What is a life worth living? What are the criteria we use to define success and, more importantly, balance when we look at our daily, weekly, yearly routines? In my case, a product of competitive after competitive environment, often have find myself feeling that success and balance (in life) are part of a zero-sum equation. That is to say that when you have more of one, you must have less than the other, and vice versa. This reverse proportionality has often leaded me to the daunting and no less impossible pursuit of both success and balance. All engines, go. Ploughing ahead. I will have them both if I have to get a damn ulcer doing it.
And thus, with the ulcer, health – and thus balance – went out of the window.
What I’ve realized is that for these two terms to be compatible, I needed to adjust my definitions of them. And no, I am now about to start demagoguing about the need to redefine success to include flowers and butterflies instead of money and power and prestige….but I will say that horizons need to be broadened and both definitions should be stretched. More specifically, the search for balance is not just the search to fill up your day with things other than work but that still stress you out. Going to the gym, for example, is not necessarily making your life more balanced, it just makes you a leaner hamster than the other hamsters and usually does little to change the unfortunate fact that all of you are still spinning on those little interminable wheels. To achieve balance we need not only to exercise, but also to address your spiritual, intellectual, and emotional needs. We need to sleep and not feel guilty doing it.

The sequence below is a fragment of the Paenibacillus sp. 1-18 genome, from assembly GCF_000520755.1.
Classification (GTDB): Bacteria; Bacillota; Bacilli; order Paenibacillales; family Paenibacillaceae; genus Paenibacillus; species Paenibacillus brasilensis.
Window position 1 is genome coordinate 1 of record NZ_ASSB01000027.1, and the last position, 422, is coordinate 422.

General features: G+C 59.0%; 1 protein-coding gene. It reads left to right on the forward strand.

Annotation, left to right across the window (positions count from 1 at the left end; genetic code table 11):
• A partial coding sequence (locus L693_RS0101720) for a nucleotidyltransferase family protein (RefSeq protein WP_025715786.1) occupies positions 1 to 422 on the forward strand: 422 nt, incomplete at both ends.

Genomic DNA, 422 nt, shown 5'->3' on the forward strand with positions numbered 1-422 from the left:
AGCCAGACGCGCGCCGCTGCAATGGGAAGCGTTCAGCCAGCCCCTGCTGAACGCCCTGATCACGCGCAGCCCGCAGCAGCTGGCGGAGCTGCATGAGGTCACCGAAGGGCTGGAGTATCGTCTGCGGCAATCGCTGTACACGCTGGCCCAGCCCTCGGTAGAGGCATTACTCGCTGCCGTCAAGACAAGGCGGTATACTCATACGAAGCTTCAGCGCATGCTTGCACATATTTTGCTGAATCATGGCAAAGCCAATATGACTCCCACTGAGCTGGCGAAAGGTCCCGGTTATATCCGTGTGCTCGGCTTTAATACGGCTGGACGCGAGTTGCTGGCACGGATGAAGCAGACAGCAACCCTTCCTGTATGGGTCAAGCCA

Along these lines, I found this humorous and interesting TED talk by Niger Marsh. He says that work-life balance is too important to be left in your employer’s hands because a casual half-day Friday every once in a while is not really solving the fundamental problems of design that have made our lives too complicated, too stretched thin, and run by someone other than ourselves. As I currently study organizational design, I can’t help but find Marsh to be quite observant, not to mention correct.
Certain work and career choices are simply incompatible with living the life we want, and according to Marsh, the first thing you need to do is recognize it and then get control of it. If we are realistic about the time frames we use to look at our lives, we do not let the corporate world be in charge of the quality of our lives, and we approach the search for balance with a clear head, we might just be able to build the life we want. I’ll leave it at that so as not so summarize the entire video, but I will end with one of Marsh’s most interesting claims as he entreats us to take the reins of our own life design: being more balanced does NOT mean dramatic upheaval in your life…the smallest changes and the smallest investments can transform the balance and the quality of your life.